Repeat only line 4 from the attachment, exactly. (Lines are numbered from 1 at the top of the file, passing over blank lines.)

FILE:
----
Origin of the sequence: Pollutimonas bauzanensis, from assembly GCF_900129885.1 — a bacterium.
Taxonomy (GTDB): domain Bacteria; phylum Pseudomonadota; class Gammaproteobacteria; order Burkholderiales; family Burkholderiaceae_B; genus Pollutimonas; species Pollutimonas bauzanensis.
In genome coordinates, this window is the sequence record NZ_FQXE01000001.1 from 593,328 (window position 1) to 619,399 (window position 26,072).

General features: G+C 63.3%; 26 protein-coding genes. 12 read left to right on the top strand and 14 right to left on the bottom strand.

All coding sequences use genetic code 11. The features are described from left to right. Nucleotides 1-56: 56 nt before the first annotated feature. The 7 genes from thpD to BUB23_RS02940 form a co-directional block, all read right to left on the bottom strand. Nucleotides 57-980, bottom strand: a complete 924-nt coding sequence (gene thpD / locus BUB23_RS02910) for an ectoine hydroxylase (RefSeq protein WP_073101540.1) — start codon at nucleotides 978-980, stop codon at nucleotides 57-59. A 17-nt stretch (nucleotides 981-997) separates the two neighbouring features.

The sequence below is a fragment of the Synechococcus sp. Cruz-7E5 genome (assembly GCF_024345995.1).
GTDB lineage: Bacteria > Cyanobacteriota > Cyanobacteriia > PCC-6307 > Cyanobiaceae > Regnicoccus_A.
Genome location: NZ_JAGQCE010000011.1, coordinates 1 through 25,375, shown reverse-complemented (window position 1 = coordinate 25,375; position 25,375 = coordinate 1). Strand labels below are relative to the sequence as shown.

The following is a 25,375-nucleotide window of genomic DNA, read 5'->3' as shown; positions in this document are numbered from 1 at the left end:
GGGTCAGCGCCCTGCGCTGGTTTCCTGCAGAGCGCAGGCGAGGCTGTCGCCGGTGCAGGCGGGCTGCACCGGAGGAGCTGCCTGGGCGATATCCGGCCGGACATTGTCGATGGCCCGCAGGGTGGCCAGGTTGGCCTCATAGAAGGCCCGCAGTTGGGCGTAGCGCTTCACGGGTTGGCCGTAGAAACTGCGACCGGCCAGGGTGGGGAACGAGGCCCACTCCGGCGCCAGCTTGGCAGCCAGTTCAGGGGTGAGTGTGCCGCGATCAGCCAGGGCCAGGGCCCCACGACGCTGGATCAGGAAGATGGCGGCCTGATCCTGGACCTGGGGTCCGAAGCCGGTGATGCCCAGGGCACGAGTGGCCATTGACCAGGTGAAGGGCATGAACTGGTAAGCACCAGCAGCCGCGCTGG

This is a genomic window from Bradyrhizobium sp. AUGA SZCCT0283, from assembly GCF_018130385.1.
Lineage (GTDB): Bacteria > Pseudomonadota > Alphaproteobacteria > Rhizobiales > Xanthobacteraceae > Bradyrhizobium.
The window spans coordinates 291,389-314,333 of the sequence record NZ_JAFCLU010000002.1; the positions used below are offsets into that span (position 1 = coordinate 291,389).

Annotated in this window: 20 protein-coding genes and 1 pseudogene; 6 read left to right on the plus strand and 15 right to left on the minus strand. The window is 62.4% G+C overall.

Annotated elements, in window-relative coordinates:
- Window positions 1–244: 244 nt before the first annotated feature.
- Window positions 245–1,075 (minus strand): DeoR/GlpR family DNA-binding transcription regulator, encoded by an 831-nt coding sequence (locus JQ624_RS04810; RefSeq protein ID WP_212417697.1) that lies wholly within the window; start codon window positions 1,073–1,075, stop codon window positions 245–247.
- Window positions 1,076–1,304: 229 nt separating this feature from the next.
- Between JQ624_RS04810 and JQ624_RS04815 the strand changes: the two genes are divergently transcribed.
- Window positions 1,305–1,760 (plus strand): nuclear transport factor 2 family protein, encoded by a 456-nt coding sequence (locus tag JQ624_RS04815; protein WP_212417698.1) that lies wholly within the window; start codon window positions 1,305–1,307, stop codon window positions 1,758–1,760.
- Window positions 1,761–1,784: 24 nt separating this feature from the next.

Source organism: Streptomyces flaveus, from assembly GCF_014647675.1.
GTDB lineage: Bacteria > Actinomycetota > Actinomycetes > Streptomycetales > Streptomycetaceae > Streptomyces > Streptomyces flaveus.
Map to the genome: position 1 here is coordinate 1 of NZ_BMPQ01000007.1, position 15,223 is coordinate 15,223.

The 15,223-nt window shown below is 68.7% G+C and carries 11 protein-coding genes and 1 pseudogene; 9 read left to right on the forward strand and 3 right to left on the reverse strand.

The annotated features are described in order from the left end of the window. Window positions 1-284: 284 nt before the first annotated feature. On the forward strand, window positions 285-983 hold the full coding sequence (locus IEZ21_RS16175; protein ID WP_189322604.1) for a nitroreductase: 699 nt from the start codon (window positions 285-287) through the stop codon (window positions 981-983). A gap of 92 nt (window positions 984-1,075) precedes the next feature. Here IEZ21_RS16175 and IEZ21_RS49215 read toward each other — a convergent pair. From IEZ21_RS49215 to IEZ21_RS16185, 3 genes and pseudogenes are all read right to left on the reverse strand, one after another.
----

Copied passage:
General features: G+C 63.3%; 26 protein-coding genes. 12 read left to right on the top strand and 14 right to left on the bottom strand.